Tyler, a 32-year-old who lives in suburban Minneapolis, put together a sophisticated grow tent that will soon be home to several marijuana plants allowed under Minnesota law starting August 1, 2023. Credit: Mark Zdechlik | MPR News

Minnesotans can now legally grow marijuana in their homes, a relatively unique component of the state’s new recreational marijuana law.

Of the 23 states that allow recreational marijuana consumption, just 11 allow the plant to be grown at home. Three of those states allow an individual adult to grow more marijuana plants per household than Minnesota. But some states are more liberal, and allow multiple adults in one household to grow more plants. Meanwhile, Minnesota limits the number of plants by household and not the number of adults in a household. 

Recreational marijuana became legal in Minnesota on Tuesday.

“Minnesota’s home grow allowance is more generous than most states,” said Leili Fatehi, the  campaign manager for the pro-recreational marijuana group, MN is Ready. Fatehi worked closely with state lawmakers to pass the new law earlier this year.

All of this would seem to point to a coming boom in home marijuana cultivation. But some advocates say the regulations surrounding this part of Minnesota’s new marijuana law are unclear and, in some cases, contradictory to other parts of the law. 

For example, the law allows adult Minnesotans to grow up to eight marijuana plants per household, with no more than four of those plants being mature at a given time. But the same law also restricts Minnesotans from possessing no more than two pounds of marijuana per household—which growers could yield from two plants alone.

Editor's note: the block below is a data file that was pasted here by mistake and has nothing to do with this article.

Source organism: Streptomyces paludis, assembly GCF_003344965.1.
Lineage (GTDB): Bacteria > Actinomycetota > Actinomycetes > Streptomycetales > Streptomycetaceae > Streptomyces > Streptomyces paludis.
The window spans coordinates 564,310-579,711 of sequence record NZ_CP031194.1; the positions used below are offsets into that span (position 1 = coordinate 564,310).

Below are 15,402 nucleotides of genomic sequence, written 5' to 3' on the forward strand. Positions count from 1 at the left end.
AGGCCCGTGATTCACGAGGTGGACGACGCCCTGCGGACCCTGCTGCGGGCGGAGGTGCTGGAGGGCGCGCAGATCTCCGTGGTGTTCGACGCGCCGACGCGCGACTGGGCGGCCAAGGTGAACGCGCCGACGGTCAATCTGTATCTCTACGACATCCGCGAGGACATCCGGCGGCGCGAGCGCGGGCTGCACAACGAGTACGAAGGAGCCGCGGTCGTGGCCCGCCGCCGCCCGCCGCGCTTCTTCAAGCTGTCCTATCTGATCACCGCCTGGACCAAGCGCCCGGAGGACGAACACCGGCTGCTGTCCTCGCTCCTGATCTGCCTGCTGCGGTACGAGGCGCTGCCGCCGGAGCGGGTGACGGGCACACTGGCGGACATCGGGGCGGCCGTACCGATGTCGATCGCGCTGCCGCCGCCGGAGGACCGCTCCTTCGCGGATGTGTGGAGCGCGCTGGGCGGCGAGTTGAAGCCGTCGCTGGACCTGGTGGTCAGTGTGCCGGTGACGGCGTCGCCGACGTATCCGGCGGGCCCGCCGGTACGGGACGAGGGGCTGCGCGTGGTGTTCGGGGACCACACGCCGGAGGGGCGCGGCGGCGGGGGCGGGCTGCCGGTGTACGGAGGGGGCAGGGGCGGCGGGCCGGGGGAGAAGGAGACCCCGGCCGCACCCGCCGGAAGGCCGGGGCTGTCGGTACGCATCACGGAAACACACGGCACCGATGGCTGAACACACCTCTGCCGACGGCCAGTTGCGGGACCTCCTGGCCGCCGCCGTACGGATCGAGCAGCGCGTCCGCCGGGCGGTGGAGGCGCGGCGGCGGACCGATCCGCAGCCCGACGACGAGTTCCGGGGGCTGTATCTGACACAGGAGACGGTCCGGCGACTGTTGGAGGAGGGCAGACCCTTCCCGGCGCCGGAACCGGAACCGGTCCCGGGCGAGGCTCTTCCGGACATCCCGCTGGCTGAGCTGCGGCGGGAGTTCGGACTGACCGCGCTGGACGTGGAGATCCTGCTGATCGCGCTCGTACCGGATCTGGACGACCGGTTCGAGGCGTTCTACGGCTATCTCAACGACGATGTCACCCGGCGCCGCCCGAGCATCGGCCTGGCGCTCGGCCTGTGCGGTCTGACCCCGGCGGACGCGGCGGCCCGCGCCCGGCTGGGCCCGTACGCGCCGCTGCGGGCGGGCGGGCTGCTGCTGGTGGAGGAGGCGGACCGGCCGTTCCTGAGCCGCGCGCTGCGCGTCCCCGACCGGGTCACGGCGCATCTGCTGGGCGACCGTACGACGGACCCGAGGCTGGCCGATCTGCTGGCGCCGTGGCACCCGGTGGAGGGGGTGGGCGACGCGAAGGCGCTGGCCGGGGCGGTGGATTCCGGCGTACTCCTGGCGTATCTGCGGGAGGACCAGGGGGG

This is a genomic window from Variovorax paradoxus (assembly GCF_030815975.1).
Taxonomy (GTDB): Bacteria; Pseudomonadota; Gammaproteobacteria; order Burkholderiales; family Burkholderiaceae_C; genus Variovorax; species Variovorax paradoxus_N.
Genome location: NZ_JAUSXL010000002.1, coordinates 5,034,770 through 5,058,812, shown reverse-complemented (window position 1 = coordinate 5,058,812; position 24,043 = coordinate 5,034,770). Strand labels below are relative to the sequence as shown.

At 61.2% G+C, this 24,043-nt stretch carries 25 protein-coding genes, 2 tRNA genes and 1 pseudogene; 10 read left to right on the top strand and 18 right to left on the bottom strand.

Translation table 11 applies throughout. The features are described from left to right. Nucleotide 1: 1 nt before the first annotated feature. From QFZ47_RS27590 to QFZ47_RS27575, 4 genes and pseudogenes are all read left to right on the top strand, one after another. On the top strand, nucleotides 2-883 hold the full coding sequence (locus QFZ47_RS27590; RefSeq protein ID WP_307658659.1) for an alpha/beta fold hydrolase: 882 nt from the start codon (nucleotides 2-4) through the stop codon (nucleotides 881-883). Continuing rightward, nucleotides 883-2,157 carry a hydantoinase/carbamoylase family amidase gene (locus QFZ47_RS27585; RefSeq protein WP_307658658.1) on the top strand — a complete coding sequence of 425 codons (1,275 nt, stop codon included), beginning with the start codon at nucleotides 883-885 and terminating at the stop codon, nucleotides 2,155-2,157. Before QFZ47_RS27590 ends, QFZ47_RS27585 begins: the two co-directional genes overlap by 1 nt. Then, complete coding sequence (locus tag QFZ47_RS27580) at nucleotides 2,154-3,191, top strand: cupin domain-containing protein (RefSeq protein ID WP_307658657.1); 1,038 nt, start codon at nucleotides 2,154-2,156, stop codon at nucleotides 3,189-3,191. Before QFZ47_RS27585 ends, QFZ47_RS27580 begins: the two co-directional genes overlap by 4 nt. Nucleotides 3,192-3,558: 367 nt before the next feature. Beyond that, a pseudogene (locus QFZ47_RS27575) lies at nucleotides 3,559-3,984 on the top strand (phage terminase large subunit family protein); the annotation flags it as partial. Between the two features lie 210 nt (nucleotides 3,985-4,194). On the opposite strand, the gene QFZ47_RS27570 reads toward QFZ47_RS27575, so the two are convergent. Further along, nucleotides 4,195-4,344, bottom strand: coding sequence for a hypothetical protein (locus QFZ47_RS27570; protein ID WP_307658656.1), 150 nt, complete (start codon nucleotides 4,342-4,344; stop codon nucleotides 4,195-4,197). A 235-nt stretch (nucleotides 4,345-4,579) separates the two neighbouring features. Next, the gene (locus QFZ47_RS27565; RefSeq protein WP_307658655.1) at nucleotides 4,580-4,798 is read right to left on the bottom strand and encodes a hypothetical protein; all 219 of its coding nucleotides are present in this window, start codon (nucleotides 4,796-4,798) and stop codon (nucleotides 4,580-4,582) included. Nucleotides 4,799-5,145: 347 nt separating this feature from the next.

Contradictions like these have industry experts recommending that home growers adhere to more conservative growing habits for now to avoid breaking other parts of the law. 

Sahan Journal breaks down some of these recommended practices below. 

The law allows people to grow up to eight marijuana plants but limits possession of marijuana to no more than two pounds. Which part of this law should people follow?

Fatehi said she’s been critical of this contradiction in the new law and emphasized that the state Legislature needs to fix it in next year’s legislative session. For now, she says people should plan their growing habits around the two-pound possession limit. 

This could mean limiting growth to no more than two plants, since one plant can yield as much as one pound of marijuana. But this isn’t the only means to keep within the home possession limits. 

“The law allows gifting,” Fatehi said.

How much marijuana can someone give to another person?

The limit for gifting is the same as the limit for how much marijuana people can carry on themselves in public—two ounces. But people can give marijuana to the same person more than once, according to Bridgette Pinder, owner of the St. Paul-based cannabis business, Grounded Gardens.

“Our understanding is you could give two ounces to your friend, then they could come back and you could give another two ounces,” Pinder said. 

The person receiving the gift must be 21 or older.